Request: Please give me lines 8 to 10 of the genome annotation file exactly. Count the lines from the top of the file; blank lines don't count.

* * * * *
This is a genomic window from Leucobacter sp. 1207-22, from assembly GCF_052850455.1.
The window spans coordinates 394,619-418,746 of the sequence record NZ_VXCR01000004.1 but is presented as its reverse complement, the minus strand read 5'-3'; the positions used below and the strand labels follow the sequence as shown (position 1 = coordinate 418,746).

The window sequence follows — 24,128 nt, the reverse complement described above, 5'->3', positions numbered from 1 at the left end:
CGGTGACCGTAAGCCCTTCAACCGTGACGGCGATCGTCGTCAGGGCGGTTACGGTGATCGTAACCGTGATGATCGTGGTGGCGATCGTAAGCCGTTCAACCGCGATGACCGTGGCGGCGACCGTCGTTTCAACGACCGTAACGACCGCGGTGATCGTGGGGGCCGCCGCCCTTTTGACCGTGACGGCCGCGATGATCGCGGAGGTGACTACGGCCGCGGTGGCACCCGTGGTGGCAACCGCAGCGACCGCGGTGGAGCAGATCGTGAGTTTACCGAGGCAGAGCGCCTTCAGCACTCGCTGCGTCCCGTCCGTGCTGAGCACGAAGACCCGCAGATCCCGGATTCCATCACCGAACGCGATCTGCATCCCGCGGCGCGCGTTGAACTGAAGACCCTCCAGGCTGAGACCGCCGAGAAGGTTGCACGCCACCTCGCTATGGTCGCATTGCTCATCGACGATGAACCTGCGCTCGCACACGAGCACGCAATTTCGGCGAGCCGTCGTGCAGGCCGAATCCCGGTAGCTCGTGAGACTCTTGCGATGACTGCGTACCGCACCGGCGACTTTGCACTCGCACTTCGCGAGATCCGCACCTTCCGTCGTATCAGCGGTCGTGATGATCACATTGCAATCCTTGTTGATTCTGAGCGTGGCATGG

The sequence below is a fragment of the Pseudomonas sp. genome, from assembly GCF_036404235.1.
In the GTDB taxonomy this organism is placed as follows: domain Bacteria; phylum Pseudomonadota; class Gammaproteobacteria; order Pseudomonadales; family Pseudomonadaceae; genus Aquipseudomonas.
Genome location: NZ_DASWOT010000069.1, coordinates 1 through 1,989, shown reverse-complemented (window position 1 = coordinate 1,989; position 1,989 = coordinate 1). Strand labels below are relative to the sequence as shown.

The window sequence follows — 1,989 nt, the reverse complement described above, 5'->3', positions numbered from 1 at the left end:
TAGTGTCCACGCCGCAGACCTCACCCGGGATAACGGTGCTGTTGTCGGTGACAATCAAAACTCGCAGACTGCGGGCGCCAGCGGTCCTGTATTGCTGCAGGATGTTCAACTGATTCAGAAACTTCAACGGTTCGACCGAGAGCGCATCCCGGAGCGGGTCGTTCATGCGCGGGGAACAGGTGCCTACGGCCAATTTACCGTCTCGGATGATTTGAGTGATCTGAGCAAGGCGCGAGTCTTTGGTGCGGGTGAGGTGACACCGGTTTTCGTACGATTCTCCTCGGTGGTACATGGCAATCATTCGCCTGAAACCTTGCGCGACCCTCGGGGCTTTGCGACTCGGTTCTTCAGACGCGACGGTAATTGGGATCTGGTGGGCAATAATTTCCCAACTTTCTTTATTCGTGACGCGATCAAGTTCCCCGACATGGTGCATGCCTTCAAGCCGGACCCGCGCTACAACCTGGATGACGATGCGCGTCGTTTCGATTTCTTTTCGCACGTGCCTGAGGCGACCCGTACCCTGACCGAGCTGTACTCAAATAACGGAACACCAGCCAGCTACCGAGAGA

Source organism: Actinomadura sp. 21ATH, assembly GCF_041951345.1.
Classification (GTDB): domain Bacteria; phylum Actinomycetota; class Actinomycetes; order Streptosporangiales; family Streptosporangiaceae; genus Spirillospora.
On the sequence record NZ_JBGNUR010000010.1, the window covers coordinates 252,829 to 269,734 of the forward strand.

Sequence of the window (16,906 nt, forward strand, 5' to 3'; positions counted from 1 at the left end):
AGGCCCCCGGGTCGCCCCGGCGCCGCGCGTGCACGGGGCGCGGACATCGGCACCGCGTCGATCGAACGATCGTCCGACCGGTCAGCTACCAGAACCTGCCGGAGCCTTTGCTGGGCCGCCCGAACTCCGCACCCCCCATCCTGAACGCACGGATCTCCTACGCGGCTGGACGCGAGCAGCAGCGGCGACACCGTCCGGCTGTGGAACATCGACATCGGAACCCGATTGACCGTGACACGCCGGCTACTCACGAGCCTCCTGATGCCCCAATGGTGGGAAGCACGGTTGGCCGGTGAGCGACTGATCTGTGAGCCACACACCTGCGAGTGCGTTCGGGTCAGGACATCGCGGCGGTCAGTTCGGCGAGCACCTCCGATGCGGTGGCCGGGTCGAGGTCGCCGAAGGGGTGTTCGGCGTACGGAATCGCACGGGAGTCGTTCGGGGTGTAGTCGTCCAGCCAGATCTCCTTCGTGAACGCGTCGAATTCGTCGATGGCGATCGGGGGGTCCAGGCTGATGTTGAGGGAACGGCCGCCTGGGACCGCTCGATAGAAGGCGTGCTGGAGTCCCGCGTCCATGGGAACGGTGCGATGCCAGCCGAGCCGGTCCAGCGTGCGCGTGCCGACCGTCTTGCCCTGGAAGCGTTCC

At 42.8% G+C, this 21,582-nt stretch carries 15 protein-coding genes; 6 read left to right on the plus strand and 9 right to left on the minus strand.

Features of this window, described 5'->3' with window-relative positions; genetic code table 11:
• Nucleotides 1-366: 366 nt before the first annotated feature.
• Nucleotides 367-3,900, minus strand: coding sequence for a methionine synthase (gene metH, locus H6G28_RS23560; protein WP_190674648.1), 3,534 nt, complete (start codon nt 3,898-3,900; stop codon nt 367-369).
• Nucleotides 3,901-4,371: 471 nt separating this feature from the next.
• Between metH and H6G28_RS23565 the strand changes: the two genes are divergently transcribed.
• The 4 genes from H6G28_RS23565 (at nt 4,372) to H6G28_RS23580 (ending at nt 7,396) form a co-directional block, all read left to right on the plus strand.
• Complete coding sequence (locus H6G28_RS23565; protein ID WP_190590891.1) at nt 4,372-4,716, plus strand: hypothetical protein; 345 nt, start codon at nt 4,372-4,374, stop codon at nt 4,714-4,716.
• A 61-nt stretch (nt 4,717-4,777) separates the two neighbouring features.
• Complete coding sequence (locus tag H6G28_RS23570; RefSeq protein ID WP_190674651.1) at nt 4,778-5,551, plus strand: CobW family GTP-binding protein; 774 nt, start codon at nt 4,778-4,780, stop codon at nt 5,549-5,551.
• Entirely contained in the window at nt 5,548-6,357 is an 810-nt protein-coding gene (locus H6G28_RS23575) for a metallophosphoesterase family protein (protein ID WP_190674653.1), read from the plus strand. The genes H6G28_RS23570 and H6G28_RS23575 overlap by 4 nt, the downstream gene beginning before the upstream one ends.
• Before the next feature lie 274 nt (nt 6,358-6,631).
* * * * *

The window sequence follows — 1,989 nt, the reverse complement described above, 5'->3', positions numbered from 1 at the left end:
TAGTGTCCACGCCGCAGACCTCACCCGGGATAACGGTGCTGTTGTCGGTGACAATCAAAACTCGCAGACTGCGGGCGCCAGCGGTCCTGTATTGCTGCAGGATGTTCAACTGATTCAGAAACTTCAACGGTTCGACCGAGAGCGCATCCCGGAGCGGGTCGTTCATGCGCGGGGAACAGGTGCCTACGGCCAATTTACCGTCTCGGATGATTTGAGTGATCTGAGCAAGGCGCGAGTCTTTGGTGCGGGTGAGGTGACACCGGTTTTCGTACGATTCTCCTCGGTGGTACATGGCAATCATTCGCCTGAAACCTTGCGCGACCCTCGGGGCTTTGCGACTCGGTTCTTCAGACGCGACGGTAATTGGGATCTGGTGGGCAATAATTTCCCAACTTTCTTTATTCGTGACGCGATCAAGTTCCCCGACATGGTGCATGCCTTCAAGCCGGACCCGCGCTACAACCTGGATGACGATGCGCGTCGTTTCGATTTCTTTTCGCACGTGCCTGAGGCGACCCGTACCCTGACCGAGCTGTACTCAAATAACGGAACACCAGCCAGCTACCGAGAGA

Source organism: Actinomadura sp. 21ATH, assembly GCF_041951345.1.